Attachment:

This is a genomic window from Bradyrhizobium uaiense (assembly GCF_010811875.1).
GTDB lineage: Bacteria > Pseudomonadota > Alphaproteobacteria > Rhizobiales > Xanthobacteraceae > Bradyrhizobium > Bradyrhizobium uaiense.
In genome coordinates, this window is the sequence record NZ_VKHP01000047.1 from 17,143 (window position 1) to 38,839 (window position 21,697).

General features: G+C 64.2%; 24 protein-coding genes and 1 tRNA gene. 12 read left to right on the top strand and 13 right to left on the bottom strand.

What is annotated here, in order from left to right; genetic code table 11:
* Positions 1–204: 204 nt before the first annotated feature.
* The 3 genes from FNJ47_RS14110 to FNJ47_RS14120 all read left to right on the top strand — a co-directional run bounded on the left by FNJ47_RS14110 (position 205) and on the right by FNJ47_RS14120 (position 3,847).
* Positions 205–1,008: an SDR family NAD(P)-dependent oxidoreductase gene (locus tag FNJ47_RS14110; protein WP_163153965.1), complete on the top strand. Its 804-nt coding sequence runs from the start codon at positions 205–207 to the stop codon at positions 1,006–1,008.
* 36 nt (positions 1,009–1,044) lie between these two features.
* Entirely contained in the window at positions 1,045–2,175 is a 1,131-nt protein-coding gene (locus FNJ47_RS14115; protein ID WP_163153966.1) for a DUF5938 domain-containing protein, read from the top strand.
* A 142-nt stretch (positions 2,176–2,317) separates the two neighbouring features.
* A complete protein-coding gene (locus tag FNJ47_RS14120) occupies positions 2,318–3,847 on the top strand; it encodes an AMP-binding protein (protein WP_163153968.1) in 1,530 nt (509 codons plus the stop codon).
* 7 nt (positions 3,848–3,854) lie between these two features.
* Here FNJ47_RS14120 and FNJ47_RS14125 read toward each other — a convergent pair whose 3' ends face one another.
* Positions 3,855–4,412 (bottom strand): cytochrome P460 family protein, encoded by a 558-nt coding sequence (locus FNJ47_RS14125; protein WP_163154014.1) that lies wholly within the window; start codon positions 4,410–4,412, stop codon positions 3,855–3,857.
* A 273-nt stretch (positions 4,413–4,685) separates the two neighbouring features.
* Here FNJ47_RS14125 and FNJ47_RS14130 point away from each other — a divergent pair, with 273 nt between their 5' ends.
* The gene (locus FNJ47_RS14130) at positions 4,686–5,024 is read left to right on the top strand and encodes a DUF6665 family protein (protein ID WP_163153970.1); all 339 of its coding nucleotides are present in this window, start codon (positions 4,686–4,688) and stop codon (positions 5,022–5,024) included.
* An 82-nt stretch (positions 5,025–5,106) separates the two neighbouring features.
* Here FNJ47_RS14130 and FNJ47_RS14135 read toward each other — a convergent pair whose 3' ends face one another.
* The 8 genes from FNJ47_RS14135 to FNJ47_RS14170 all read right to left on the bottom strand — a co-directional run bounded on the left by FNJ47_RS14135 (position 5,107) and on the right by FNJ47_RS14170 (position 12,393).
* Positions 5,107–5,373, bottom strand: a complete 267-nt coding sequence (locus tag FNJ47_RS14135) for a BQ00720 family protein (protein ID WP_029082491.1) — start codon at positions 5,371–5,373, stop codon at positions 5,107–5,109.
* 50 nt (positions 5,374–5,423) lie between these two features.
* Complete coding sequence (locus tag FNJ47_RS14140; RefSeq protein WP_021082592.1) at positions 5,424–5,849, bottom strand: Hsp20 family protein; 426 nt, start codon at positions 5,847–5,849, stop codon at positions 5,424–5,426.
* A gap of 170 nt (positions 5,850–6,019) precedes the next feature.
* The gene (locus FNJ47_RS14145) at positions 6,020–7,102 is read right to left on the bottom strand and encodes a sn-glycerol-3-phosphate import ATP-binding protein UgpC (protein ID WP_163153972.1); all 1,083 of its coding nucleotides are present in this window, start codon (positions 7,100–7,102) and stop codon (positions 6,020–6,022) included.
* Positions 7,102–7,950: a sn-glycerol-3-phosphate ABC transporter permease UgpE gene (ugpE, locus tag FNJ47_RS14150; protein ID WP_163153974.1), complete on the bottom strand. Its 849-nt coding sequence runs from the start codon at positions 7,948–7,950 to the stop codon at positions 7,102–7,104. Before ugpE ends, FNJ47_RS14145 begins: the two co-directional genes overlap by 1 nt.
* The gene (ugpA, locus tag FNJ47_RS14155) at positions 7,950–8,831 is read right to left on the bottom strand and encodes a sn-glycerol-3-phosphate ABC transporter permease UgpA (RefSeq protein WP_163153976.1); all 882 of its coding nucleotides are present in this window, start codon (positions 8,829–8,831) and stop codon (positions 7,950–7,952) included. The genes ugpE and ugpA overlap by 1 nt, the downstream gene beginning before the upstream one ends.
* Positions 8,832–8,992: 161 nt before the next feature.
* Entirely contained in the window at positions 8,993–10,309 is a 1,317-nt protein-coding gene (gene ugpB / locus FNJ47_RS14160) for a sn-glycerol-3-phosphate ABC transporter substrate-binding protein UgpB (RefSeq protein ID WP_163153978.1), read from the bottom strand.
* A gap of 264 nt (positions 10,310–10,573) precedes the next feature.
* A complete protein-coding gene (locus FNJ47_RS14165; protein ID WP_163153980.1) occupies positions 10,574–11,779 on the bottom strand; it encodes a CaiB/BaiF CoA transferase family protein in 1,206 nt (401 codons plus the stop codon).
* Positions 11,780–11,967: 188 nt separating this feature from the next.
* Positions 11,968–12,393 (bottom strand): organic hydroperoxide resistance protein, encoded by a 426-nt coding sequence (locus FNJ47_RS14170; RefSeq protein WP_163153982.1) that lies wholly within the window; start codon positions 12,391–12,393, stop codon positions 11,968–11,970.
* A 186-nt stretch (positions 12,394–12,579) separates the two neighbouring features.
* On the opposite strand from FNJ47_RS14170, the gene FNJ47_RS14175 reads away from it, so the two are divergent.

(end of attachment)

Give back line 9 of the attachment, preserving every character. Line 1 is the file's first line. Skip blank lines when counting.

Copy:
* 36 nt (positions 1,009–1,044) lie between these two features.